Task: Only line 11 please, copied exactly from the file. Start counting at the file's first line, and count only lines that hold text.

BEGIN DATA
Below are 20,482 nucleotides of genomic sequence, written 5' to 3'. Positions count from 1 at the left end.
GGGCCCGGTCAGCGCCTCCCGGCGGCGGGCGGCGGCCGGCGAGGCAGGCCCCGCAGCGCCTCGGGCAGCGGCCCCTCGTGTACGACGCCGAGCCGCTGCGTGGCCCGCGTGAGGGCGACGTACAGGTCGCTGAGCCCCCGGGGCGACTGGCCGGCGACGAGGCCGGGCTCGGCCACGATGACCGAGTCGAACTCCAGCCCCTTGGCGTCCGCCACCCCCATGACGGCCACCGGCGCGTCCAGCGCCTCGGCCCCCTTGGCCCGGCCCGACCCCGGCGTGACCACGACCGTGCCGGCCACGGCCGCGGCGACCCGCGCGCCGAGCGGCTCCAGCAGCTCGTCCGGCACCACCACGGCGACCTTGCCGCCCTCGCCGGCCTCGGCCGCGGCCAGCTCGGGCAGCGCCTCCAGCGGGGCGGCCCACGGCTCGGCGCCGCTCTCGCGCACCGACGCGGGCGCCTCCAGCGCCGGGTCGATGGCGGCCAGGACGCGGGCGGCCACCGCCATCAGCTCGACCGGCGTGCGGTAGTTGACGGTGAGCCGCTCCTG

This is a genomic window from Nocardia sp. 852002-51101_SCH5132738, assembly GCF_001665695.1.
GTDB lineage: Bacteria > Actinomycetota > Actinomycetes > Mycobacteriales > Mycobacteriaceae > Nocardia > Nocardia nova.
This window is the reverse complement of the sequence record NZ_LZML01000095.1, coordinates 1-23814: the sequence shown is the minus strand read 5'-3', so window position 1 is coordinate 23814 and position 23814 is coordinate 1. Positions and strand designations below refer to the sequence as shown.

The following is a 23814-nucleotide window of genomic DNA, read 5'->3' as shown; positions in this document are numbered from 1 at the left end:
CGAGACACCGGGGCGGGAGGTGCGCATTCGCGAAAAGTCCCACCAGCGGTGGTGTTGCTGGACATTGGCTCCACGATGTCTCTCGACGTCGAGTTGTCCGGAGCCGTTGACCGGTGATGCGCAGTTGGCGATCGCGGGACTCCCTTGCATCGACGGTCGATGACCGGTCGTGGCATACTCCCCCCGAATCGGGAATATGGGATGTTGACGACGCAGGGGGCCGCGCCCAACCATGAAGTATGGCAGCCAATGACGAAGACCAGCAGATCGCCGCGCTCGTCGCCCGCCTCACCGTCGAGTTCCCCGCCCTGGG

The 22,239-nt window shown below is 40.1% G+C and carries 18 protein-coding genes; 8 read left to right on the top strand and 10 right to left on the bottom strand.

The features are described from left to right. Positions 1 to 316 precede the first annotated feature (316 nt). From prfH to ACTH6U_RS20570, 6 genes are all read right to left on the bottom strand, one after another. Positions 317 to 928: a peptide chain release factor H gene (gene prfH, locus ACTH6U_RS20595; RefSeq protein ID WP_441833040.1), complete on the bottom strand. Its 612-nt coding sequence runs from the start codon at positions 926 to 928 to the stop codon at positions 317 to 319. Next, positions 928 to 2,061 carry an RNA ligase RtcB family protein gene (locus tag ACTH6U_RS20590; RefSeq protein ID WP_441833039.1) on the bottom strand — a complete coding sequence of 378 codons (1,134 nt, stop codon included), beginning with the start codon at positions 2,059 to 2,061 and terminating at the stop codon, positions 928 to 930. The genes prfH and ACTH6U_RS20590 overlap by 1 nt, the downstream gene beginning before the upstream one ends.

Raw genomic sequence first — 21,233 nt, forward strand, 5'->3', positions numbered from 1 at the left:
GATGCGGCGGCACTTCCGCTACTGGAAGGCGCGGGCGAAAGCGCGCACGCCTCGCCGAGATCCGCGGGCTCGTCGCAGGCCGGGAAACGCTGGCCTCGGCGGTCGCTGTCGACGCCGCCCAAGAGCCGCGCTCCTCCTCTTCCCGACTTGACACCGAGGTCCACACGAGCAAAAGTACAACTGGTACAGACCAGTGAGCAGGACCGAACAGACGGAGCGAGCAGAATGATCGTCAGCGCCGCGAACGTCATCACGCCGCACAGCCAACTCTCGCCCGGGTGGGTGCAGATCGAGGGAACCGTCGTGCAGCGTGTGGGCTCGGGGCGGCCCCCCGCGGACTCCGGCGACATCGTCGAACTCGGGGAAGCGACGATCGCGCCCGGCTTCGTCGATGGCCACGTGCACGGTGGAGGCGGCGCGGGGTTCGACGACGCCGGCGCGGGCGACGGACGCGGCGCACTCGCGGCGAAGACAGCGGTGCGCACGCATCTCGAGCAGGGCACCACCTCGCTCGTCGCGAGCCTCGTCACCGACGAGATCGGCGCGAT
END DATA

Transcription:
GATGCGGCGGCACTTCCGCTACTGGAAGGCGCGGGCGAAAGCGCGCACGCCTCGCCGAGATCCGCGGGCTCGTCGCAGGCCGGGAAACGCTGGCCTCGGCGGTCGCTGTCGACGCCGCCCAAGAGCCGCGCTCCTCCTCTTCCCGACTTGACACCGAGGTCCACACGAGCAAAAGTACAACTGGTACAGACCAGTGAGCAGGACCGAACAGACGGAGCGAGCAGAATGATCGTCAGCGCCGCGAACGTCATCACGCCGCACAGCCAACTCTCGCCCGGGTGGGTGCAGATCGAGGGAACCGTCGTGCAGCGTGTGGGCTCGGGGCGGCCCCCCGCGGACTCCGGCGACATCGTCGAACTCGGGGAAGCGACGATCGCGCCCGGCTTCGTCGATGGCCACGTGCACGGTGGAGGCGGCGCGGGGTTCGACGACGCCGGCGCGGGCGACGGACGCGGCGCACTCGCGGCGAAGACAGCGGTGCGCACGCATCTCGAGCAGGGCACCACCTCGCTCGTCGCGAGCCTCGTCACCGACGAGATCGGCGCGAT